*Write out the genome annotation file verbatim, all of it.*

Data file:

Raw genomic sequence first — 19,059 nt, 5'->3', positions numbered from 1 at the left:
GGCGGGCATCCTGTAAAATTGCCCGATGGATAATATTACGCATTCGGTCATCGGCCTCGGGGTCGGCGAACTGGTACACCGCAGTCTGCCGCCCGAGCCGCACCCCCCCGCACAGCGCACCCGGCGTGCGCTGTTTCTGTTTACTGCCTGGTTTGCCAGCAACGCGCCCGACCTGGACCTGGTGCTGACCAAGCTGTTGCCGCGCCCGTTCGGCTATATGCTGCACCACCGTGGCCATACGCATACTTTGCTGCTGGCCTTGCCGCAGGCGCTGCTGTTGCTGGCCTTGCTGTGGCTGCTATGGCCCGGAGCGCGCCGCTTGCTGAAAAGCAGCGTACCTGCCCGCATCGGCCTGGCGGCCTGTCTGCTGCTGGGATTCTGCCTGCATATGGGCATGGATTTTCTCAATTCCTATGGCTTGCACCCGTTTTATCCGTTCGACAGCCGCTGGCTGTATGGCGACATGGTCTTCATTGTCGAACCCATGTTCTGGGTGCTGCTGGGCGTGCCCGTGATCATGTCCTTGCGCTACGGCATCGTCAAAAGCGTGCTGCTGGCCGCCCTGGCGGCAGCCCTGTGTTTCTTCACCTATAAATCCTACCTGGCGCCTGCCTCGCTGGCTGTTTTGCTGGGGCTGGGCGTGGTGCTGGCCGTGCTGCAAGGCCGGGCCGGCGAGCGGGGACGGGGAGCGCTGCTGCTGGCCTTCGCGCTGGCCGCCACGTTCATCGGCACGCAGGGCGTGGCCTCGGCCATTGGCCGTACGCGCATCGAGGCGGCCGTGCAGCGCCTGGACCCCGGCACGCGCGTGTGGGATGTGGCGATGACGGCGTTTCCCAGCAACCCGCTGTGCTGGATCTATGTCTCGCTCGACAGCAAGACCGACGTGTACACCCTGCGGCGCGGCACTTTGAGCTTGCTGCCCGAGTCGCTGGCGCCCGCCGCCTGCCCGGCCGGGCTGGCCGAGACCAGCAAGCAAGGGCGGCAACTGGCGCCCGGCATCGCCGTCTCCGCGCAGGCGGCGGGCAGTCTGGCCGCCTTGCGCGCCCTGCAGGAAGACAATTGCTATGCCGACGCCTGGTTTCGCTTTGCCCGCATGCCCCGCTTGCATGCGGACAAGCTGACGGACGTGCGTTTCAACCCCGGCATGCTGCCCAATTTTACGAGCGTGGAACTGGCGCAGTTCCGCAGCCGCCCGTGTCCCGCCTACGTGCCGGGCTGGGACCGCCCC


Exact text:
Raw genomic sequence first — 19,059 nt, 5'->3', positions numbered from 1 at the left:
GGCGGGCATCCTGTAAAATTGCCCGATGGATAATATTACGCATTCGGTCATCGGCCTCGGGGTCGGCGAACTGGTACACCGCAGTCTGCCGCCCGAGCCGCACCCCCCCGCACAGCGCACCCGGCGTGCGCTGTTTCTGTTTACTGCCTGGTTTGCCAGCAACGCGCCCGACCTGGACCTGGTGCTGACCAAGCTGTTGCCGCGCCCGTTCGGCTATATGCTGCACCACCGTGGCCATACGCATACTTTGCTGCTGGCCTTGCCGCAGGCGCTGCTGTTGCTGGCCTTGCTGTGGCTGCTATGGCCCGGAGCGCGCCGCTTGCTGAAAAGCAGCGTACCTGCCCGCATCGGCCTGGCGGCCTGTCTGCTGCTGGGATTCTGCCTGCATATGGGCATGGATTTTCTCAATTCCTATGGCTTGCACCCGTTTTATCCGTTCGACAGCCGCTGGCTGTATGGCGACATGGTCTTCATTGTCGAACCCATGTTCTGGGTGCTGCTGGGCGTGCCCGTGATCATGTCCTTGCGCTACGGCATCGTCAAAAGCGTGCTGCTGGCCGCCCTGGCGGCAGCCCTGTGTTTCTTCACCTATAAATCCTACCTGGCGCCTGCCTCGCTGGCTGTTTTGCTGGGGCTGGGCGTGGTGCTGGCCGTGCTGCAAGGCCGGGCCGGCGAGCGGGGACGGGGAGCGCTGCTGCTGGCCTTCGCGCTGGCCGCCACGTTCATCGGCACGCAGGGCGTGGCCTCGGCCATTGGCCGTACGCGCATCGAGGCGGCCGTGCAGCGCCTGGACCCCGGCACGCGCGTGTGGGATGTGGCGATGACGGCGTTTCCCAGCAACCCGCTGTGCTGGATCTATGTCTCGCTCGACAGCAAGACCGACGTGTACACCCTGCGGCGCGGCACTTTGAGCTTGCTGCCCGAGTCGCTGGCGCCCGCCGCCTGCCCGGCCGGGCTGGCCGAGACCAGCAAGCAAGGGCGGCAACTGGCGCCCGGCATCGCCGTCTCCGCGCAGGCGGCGGGCAGTCTGGCCGCCTTGCGCGCCCTGCAGGAAGACAATTGCTATGCCGACGCCTGGTTTCGCTTTGCCCGCATGCCCCGCTTGCATGCGGACAAGCTGACGGACGTGCGTTTCAACCCCGGCATGCTGCCCAATTTTACGAGCGTGGAACTGGCGCAGTTCCGCAGCCGCCCGTGTCCCGCCTACGTGCCGGGCTGGGACCGCCCC